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Department of Energy - Federal Departments

Year Founded:
$24B / year
Employee Expense:
$1.68B in 2016

The Federal Government is broken down into fifteen departments, each of which consists of a number of sub-departments and organizational groups tasked with accomplishing the Department's overall goals.

The Department of Energy focuses on all things nuclear. DOEs concern ranges from enacting rules and regulations production, disposal, and handling of nuclear material to managing the nations nuclear weapons. The DOE also manages more placid energy issues including energy conservation, energy research, and energy production. The Department of Energy even focuses on some non-energy related projects including research for the Hunan Genome Project.

In its offices and laboratories across the nation, the DOE ensures prosperity for the United States by ensuring our nations energy concerns are managed safely, effectively, and sustainably while developing new technologies needed for our nations future growth.

Who does the Department of Energy hire?

The Department of Energy employs many individuals with a background in the STEM fields. DOE conducts predominately research and technical type work. Even more administrative work such as policy requires significant insight from Physicists and Nuclear Engineers. That is not to say that the DOE does not also hire non-technical positions as well.

In 2016, the most common occupation employed by the Department of Energy was General Engineering at 1,430 employees. The second largest occupation was Miscellaneous Administration And Program with 1,263 employees.

The DOE is based in Washington D.C. adjacent to the Nation Mall. The DOE also has positions across the county at every location in the country that handles or deals with nuclear material.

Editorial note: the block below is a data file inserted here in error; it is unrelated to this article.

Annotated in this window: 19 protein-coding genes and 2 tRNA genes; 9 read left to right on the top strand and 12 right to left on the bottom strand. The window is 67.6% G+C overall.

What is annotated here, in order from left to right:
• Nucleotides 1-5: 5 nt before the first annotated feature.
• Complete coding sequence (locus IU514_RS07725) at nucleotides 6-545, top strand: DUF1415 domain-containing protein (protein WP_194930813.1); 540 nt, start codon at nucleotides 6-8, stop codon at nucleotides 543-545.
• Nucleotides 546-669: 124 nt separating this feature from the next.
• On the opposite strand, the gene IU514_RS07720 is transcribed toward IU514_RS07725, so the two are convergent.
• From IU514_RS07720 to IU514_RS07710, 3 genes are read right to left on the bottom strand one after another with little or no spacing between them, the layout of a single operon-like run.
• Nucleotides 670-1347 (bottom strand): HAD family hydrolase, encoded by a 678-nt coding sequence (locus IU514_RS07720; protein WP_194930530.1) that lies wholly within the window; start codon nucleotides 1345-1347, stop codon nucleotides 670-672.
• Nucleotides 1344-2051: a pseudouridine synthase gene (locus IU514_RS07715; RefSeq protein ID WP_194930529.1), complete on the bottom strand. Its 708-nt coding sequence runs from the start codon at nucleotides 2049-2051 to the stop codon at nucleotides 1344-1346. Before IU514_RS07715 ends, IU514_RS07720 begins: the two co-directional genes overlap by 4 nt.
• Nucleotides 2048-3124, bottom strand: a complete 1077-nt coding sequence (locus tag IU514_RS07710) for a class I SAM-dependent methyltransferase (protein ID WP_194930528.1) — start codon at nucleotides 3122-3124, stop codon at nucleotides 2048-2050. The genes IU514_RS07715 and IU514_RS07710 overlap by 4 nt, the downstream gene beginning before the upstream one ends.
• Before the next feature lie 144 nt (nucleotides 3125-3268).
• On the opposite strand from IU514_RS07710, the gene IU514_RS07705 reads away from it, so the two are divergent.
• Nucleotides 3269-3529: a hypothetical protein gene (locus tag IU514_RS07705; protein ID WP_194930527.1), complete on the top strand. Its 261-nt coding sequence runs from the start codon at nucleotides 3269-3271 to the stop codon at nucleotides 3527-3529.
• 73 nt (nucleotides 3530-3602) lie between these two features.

History of the Department of Energy

The precursor to the DoE, the Atomic Energy Commission (AEC), was created regulate the future of nuclear energy after World War II. The AEC regulated nuclear weapons and the use of nuclear power for domestic energy needs. After the 1973 oil crisis, there was a concerted effort to consolidate the departments and agencies that create energy policy. On August 4, 1977 President Jimmy Carter signed the Department of Energy Organization Act which created the Department of Energy.

Today, the DoE handles policy related to energy sustainability, reliability, and efficiency. The DoE still handles matters related to nuclear power for domestic use and nuclear safety. Nuclear weapons are now managed by the Department of State.

Average Pay of an Employee in the Department of Energy

Year Average Pay
2004 $85213.80
2005 $88335.79
2006 $91822.01
2007 $94269.70
2008 $97730.85
2009 $101218.72
2010 $103867.04
2011 $108784.29
2012 $109194.38
2013 $110075.03
2014 $111844.40
2015 $113467.51
2016 $115735.13

Agencies in the Department of Energy (2016)

Agency Employee Count Total Salary Expense Average Pay
Department of Energy 13,629 $1.51B $112,264
Federal Energy Regulatory Commission 1,471 $175.35M $119,206

Data Sources

The information provided on these pages is sourced from the Office of Personnel Management (OPM) Enterprise Human Resources Integration (EHRI) dataset. Postal Service data is managed exclusively by the USPS . All information is displayed unmodified and as provided by the source agency.

Federal employee salaries are public information under open government laws (5 U.S.C. § 552). FederalPay provides this data in the interest of government transparency — employee data may not be used for commercial soliciting or vending of any kind. Learn more about the FederalPay Employees Dataset here.

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** This Document Provided By - The Civil Employee's Resource **